Connect with us


Tennis Technique: Mastering the Serve, Forehand, Backhand, and Volley 

Forehand If you’re just starting out with tennis, you might feel like there’s a whole bunch of fancy words




Steve Palmer

If you’re just starting out with tennis, you might feel like there’s a whole bunch of fancy words and moves that can be pretty confusing. You know, stuff like “groundstroke” and all those rules and terms? It can feel like a lot to take in!

So, I’ve been getting lots of questions from people who are just getting into tennis, asking really basic stuff. Some folks aren’t even sure how to hit the ball! That’s why I’m writing this guide. I want to help beginners understand the basic moves and words in tennis. I’ll break down each type of shot and explain how to do it.

Now, if you’ve been playing or watching tennis for a while, this might all seem really obvious to you. But this guide is for folks who are just starting out and want to learn the basics. So, I’ll cover things like what each shot is called and how to do them. Let’s dive in! And remember, while enjoying the game, it’s important to be responsible, especially if considering sport betting on 1xBet site.

Basic Tennis Strokes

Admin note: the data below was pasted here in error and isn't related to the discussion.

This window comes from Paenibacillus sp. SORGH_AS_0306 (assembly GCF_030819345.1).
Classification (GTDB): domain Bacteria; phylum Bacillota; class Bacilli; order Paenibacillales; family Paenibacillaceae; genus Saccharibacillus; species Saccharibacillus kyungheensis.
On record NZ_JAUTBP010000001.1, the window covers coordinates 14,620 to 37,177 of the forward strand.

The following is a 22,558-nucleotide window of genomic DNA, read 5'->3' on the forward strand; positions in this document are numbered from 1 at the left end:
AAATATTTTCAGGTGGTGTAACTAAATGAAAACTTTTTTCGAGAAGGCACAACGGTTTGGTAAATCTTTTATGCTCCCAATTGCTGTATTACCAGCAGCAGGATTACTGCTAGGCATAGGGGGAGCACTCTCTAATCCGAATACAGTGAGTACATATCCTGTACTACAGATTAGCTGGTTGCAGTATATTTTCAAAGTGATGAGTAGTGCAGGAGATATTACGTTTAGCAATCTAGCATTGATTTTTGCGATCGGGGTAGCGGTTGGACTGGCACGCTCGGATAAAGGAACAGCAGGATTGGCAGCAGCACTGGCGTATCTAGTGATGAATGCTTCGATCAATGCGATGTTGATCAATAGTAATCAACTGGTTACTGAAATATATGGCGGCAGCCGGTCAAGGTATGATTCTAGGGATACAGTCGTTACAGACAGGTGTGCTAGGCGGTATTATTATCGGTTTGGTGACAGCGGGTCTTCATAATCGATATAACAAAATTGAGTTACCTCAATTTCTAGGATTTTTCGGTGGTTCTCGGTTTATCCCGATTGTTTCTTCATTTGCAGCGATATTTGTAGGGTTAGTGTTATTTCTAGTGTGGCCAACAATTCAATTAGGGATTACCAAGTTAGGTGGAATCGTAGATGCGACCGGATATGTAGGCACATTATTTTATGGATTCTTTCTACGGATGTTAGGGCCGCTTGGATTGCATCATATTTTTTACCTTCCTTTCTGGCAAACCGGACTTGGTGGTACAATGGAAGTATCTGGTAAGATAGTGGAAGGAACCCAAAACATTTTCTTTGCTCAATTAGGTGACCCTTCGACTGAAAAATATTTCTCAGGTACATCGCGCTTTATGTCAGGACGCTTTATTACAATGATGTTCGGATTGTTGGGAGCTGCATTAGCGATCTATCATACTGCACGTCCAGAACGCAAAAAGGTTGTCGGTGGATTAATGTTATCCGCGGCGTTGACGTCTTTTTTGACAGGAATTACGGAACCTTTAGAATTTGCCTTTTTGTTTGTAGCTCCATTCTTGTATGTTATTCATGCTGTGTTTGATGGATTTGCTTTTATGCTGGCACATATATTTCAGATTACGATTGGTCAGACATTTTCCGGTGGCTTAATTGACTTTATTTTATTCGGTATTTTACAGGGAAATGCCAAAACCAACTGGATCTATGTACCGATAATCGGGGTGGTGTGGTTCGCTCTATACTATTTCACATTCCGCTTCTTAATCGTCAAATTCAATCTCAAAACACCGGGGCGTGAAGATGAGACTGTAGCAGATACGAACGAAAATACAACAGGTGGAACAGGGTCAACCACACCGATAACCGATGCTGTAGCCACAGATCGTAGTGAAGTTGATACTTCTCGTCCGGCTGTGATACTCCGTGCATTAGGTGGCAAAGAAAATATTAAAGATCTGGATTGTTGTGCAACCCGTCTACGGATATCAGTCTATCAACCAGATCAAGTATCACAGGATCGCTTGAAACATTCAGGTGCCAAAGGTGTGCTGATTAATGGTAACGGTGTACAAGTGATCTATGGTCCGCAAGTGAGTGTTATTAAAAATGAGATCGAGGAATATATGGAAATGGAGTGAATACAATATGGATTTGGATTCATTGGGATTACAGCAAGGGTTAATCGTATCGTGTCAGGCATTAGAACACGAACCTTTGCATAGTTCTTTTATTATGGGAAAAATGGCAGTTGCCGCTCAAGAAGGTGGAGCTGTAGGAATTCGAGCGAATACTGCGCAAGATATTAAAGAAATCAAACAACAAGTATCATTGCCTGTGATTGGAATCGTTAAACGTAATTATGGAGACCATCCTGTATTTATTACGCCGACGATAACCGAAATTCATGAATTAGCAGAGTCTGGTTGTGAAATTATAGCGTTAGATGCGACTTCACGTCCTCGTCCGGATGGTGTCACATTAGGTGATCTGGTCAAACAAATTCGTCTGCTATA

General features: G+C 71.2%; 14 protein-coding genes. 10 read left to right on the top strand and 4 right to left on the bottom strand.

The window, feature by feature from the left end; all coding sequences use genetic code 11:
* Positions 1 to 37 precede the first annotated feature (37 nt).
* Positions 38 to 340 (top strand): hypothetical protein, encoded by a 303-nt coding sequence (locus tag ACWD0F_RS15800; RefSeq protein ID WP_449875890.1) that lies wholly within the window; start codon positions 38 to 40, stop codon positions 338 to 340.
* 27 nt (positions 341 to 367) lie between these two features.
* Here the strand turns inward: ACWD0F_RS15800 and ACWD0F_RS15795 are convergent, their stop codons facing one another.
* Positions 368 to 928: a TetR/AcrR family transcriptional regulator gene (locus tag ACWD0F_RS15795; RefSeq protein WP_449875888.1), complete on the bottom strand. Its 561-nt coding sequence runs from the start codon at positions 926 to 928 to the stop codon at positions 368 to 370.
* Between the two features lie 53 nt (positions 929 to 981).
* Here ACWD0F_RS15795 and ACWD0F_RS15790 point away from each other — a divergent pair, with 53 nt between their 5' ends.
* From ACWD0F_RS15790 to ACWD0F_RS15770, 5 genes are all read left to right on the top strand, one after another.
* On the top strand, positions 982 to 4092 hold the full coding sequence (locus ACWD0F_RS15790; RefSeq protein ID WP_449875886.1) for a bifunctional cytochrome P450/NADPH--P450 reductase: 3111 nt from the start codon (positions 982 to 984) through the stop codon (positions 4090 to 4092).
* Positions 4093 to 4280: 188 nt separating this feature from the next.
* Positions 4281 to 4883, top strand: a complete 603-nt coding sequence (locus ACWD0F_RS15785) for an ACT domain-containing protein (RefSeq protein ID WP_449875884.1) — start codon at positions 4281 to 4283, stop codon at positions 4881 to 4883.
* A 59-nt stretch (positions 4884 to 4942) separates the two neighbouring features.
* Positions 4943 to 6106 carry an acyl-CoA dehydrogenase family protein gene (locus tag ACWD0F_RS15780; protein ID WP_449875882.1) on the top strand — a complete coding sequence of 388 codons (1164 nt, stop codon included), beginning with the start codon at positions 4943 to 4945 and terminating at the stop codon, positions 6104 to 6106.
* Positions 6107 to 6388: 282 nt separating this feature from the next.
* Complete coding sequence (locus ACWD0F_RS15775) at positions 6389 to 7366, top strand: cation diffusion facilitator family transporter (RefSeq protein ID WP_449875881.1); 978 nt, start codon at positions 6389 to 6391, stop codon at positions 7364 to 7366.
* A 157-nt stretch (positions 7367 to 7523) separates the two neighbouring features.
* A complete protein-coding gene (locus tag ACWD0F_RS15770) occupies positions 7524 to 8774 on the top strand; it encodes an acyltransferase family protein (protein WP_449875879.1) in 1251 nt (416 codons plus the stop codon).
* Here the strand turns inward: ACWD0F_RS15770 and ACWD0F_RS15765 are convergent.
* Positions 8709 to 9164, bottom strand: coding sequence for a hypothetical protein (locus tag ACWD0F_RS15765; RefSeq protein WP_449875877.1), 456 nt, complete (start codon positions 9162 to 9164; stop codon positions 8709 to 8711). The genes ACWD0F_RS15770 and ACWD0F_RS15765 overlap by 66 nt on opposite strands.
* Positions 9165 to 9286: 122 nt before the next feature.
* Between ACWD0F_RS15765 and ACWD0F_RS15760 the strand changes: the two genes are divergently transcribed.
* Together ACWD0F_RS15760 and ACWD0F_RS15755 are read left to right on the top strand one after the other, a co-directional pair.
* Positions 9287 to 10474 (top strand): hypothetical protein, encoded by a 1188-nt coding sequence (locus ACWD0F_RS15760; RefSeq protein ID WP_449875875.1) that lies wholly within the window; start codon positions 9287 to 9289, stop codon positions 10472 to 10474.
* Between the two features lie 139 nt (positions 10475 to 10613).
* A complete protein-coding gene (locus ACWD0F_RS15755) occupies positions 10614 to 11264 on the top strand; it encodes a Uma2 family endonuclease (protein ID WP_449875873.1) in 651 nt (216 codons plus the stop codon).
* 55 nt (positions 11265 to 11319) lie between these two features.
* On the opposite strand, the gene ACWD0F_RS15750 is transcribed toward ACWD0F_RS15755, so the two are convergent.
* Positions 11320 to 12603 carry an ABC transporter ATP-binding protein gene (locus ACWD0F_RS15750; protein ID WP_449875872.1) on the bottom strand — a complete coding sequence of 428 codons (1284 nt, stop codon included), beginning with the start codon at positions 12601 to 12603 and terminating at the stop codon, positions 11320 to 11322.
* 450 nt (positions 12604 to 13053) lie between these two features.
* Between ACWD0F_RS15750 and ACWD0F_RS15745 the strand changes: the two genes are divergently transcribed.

Alright, so in tennis, there are six main moves you use to hit the ball. They’re called strokes. Imagine them like the building blocks of playing tennis. These strokes are the serve, forehand groundstroke, backhand groundstroke, forehand volley, backhand volley, and overhead smash.

Now, when you swing your racket to hit the ball using one of these moves, that’s called a stroke. But what happens after you hit the ball and it goes flying over the net? That’s called a shot. So, for instance, if you smack the ball with a forehand groundstroke, that’s the stroke. But if your shot lands perfectly on the other side of the court, that’s the result of your stroke.

It might seem a bit tricky at first, but it’s important to understand the difference, especially if you’re just starting out with tennis. Just remember, all the different types of shots, like lobs or drop shots, they all come from using one of these six basic strokes.